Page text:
Find your plant hardiness zone. Use this guide to buy plants and learn when to sow seeds. I think the line between 6a and 6b runs right through my front yard. Depending on the investment – how much money I spend on the tree or plant -  I go back and forth, my answer could be different on any given day. I live in zone 6a. Or is it  6b?

US National Arboretum “Web Version” of the USDA Plant Hardiness Zone Map

A Garden Lovers Valentine


2011
01.23

These are the kind of flowers a gardener loves to get:

Shirley poppies are a fragrant heirloom

Valentine’s Day Special at Renee’s Garden 20% off through Feb. 14 on selected “lover-ly”  flowers  that are sure to win the heart of that Special Someone.

I, of course, went a little nuts ordering Shirley Poppies, “Falling in Love” (Papaver rhocas) because I think you can never have too many poppies. There are other selections in this sale, including a fragrant heirloom sweet pea.

Most new or inexperienced gardeners wait too long before they plant poppies. In my zone 6 garden, I will sow poppies in Feb or March. I direct sow these teeny, tiny seed in the garden two months before  tomatoes.

http://www.reneesgarden.com

Oh, attention sweethearts everywhere: though it is a loving gesture, the purchase of flower seeds does not let one off the hook for chocolate.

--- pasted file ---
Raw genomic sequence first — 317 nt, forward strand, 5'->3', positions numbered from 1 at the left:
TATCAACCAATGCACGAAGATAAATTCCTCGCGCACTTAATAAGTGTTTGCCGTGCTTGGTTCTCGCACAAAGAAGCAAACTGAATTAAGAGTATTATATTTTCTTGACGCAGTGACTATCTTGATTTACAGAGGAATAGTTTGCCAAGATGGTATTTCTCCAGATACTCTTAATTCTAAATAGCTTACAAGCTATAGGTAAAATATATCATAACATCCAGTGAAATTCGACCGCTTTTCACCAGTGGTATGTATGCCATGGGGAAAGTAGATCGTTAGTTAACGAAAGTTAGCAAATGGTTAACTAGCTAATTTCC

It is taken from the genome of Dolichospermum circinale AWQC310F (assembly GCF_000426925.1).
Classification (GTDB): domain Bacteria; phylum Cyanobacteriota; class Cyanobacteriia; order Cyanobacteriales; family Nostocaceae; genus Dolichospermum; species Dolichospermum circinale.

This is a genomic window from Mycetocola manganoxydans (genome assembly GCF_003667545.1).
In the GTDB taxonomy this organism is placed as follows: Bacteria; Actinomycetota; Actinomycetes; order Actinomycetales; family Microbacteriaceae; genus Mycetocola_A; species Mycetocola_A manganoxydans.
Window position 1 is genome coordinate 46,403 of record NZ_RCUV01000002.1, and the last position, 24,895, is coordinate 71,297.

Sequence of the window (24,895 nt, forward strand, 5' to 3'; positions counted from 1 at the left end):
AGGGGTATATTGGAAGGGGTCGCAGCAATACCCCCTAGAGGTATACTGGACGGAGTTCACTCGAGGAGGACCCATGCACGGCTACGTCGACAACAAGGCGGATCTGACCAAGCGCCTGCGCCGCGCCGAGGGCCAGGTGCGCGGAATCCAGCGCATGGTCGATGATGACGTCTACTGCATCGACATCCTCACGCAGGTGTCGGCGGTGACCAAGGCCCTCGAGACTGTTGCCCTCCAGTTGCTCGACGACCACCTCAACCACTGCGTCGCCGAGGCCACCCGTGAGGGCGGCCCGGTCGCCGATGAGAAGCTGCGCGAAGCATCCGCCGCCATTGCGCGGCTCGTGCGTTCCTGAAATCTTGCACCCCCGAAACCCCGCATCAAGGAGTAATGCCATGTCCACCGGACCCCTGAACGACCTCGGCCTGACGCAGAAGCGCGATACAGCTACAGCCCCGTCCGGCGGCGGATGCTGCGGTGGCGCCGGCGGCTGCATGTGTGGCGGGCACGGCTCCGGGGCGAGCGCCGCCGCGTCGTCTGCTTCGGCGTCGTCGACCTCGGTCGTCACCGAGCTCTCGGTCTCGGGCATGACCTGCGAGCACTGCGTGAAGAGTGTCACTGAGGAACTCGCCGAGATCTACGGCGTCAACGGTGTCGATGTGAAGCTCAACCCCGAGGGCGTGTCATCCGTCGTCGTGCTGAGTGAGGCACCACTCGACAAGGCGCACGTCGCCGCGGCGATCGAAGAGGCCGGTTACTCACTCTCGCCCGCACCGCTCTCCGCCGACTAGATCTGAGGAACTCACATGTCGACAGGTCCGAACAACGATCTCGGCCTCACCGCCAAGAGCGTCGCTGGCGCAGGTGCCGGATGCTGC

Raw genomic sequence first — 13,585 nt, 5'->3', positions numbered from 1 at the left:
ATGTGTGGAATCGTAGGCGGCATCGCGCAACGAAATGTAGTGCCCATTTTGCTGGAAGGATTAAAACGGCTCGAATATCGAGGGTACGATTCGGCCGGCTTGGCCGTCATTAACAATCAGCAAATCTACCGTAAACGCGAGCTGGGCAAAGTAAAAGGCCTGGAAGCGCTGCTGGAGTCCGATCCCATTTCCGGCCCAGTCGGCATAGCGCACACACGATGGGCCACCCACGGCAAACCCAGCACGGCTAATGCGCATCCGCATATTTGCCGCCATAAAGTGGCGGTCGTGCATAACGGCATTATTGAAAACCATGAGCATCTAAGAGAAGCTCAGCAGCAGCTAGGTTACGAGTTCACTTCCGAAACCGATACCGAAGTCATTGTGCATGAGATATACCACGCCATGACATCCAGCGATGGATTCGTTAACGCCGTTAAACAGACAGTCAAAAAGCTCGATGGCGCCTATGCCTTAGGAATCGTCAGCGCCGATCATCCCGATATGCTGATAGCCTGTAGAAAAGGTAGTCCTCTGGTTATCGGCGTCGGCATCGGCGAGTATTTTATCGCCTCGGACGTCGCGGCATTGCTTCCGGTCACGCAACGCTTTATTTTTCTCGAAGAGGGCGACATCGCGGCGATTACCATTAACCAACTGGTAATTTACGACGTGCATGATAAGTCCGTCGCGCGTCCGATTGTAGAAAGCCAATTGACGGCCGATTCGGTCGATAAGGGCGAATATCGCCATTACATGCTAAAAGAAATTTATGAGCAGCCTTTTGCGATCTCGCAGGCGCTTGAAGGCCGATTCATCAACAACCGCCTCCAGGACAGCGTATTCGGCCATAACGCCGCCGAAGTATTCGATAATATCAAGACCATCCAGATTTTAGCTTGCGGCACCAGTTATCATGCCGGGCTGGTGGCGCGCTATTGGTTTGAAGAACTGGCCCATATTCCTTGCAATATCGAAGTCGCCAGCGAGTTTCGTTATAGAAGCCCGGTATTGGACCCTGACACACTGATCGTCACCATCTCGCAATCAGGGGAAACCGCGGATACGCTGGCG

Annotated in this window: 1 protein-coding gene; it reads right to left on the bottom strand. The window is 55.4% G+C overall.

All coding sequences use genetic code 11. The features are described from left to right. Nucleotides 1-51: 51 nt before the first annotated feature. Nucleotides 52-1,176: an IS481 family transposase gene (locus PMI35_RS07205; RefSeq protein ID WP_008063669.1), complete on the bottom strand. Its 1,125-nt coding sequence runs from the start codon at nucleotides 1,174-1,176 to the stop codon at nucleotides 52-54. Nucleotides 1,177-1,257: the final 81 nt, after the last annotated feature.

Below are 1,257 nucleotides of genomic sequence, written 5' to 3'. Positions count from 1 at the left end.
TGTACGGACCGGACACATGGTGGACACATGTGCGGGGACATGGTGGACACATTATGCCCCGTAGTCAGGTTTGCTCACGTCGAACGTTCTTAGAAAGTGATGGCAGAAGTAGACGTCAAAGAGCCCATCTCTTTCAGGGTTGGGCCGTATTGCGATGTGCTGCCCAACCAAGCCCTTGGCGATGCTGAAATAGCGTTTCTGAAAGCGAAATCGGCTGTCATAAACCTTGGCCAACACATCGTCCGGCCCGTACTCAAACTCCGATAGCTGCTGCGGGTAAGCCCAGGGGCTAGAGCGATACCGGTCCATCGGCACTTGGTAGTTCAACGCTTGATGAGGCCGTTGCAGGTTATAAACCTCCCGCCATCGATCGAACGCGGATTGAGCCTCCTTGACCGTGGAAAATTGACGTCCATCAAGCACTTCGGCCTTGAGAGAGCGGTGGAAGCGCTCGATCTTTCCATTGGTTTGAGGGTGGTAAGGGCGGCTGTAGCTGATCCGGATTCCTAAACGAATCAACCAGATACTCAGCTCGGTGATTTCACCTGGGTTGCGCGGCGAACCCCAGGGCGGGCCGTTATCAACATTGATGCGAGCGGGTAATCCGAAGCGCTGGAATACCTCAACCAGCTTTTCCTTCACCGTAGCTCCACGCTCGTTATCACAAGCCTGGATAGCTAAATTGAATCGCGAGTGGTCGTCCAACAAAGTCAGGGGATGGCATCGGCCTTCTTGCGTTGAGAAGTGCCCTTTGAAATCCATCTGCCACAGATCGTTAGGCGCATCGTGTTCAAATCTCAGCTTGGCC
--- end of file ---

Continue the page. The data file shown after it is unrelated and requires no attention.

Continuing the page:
See you in Renee’s Community Garden.

Curly or Flat Leaf Parsley – which is better?


2011
01.21

Parsley

From Herb Combanion Blog

A Kitchen Garden essential

reseeded parsley

Volunteer parsley and chives are up and growing before other herbs.

I’m already thinking about spring. It’s time to order seeds and think about what I will grow in my home garden. One seed I know I will be ordering is parsley. Parsley seed is best started indoors and then planted in the herb garden. Although it is very slow to germinate, don’t give up; don’t be discouraged!

I grow both the curly and flat-leaved variety. They can be interchanged in most any recipe. However, dedicated Italian cooks will swear that flat-leaf parsley (or Italian parsley) is the very best.

Really, I use whichever is available (or which plants need a trim). When curley parsly leaves are small or young, they are milder and sweeter; the full parsley flavor comes as the plant matures. Its flavor intensifies even more after it is chopped for recipes.

1-6-2011-parsley stew
I use my La Chamba pottery to serve Braised Beef and Short Ribs with Parsley.
Photo by Patsy Bell Hobson

Parsley is an excellent source of vitamins A and C. In fact, a glass of parsley juice would have as much vitamin C as a glass of orange juice. Now, I’m not advocating that you give up your glass of morning sunshine—the idea is probably not a trend setter—but it might help you feel virtuous about eating your garnish.

Fresh herbs add sparkle to any recipe

If this is your first try at growing herbs from seed, don’t give up. Start seeds indoors to get a head start.

When you eventually transplant your parsley, also scatter a few seeds near the plant. The plant will serve as a marker to remind you when the seed does come up.